With five successful companies to his name and over $1.2 billion in combined retail sales, serial entrepreneur Jim Markham has made an indelible mark on the hair care industry. Across six decades, he has built a legacy of innovation that has forever changed how people care for their hair.
But the path to success wasn’t foregone, obvious, or easy. In his early years, nobody would have wagered on his success. Armed only with sheer determination and an unflappable confidence that he was meant for something bigger, Jim fought to make it from the bottom to the top – more than once.
Born into poverty in the barren oil towns of New Mexico to an absent father and an abusive, alcoholic mother, divorced twice with two children by age 20, Jim started cutting hair at age 15 to make ends meet. Within a few short years, his talent and drive propelled him to become the protege of the world’s top celebrity stylist.
When the Manson murders gruesomely robbed him of his mentor and friend, superstar stylist Jay Sebring, Markham was thrust headlong into the high-flying celebrity culture of 1970s Hollywood. Taking on the mantle of the country’s highest paid celebrity stylist, he counted luminaries such as Johnny Carson, Frank Sinatra, Steve McQueen, and Paul Newman not only as clients, but dear friends.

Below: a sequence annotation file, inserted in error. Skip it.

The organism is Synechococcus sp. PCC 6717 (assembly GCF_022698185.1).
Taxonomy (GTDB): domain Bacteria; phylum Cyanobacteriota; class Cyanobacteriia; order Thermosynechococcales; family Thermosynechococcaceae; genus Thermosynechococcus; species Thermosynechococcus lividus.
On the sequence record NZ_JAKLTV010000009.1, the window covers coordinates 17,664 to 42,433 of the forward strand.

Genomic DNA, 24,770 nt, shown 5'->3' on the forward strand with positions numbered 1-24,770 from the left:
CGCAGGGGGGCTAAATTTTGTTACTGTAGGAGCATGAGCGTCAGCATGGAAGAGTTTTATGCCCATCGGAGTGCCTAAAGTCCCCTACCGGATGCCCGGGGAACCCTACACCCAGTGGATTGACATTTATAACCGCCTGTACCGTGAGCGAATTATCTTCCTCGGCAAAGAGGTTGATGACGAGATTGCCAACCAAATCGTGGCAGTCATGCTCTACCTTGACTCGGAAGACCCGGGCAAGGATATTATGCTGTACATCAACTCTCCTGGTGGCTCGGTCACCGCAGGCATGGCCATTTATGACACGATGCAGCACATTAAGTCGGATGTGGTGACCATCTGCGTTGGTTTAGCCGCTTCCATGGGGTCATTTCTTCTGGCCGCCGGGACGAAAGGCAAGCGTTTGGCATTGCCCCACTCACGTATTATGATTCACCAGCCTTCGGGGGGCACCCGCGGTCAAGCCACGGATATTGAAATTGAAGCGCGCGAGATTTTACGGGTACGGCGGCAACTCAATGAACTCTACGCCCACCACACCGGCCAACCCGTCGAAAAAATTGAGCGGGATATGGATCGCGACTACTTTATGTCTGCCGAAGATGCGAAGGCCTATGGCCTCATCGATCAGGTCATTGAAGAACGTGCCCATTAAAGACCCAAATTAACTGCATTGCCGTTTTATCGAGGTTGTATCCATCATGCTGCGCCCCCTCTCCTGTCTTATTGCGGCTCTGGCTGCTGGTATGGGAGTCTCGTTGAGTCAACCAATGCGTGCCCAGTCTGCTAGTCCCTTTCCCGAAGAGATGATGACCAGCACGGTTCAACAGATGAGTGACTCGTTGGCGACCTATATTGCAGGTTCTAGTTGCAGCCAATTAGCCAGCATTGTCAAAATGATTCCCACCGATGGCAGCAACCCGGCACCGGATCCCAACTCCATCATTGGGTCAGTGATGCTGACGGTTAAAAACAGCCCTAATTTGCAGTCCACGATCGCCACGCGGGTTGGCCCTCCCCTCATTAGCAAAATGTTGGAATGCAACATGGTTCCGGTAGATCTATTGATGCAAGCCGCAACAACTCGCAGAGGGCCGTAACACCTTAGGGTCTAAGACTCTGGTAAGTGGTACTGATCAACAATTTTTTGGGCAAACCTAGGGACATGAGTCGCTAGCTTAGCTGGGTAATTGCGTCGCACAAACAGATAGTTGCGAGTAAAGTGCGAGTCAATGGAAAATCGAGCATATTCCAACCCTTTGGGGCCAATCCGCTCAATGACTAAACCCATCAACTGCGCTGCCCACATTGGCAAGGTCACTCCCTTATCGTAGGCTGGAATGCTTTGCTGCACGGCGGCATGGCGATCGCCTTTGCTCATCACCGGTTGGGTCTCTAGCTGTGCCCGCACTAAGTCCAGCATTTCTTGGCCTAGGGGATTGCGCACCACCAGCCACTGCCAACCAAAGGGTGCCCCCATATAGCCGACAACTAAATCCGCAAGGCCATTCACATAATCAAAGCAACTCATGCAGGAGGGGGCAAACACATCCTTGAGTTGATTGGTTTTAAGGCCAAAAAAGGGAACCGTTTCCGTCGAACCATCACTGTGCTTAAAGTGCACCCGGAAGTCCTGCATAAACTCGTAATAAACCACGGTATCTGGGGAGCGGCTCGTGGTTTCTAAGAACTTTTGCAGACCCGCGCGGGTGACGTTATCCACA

At the peak of his early success, Markham lost it all to unscrupulous business partners and a catastrophic addiction to cocaine, which nearly cost him his life. Homeless and penniless, his belief in himself and vision fueled him as he built it all back, 100 times over. Jim went on to build more successful companies and pioneer the sulfate-free movement. In 2007, his company PureOlogy sold to L’Oreal for a record $280 million.
Today, Markham continues his legacy of innovation, bringing to market groundbreaking products which are silicone-free, 100 percent vegan, certified hypoallergenic, and packaged in 100 percent recycled plastics.
Jim’s close friend and client Paul Newman once told him there are three kinds of luck in this world: big luck, little luck, and no luck. Reflecting on his meteoric rise, Newman told Markham he was “big lucky”. But there’s more to it than just luck. With Jim Markham’s 22 key ingredients to long-lasting success, self-belief, and a positive view of the world, you can be “big lucky”, too!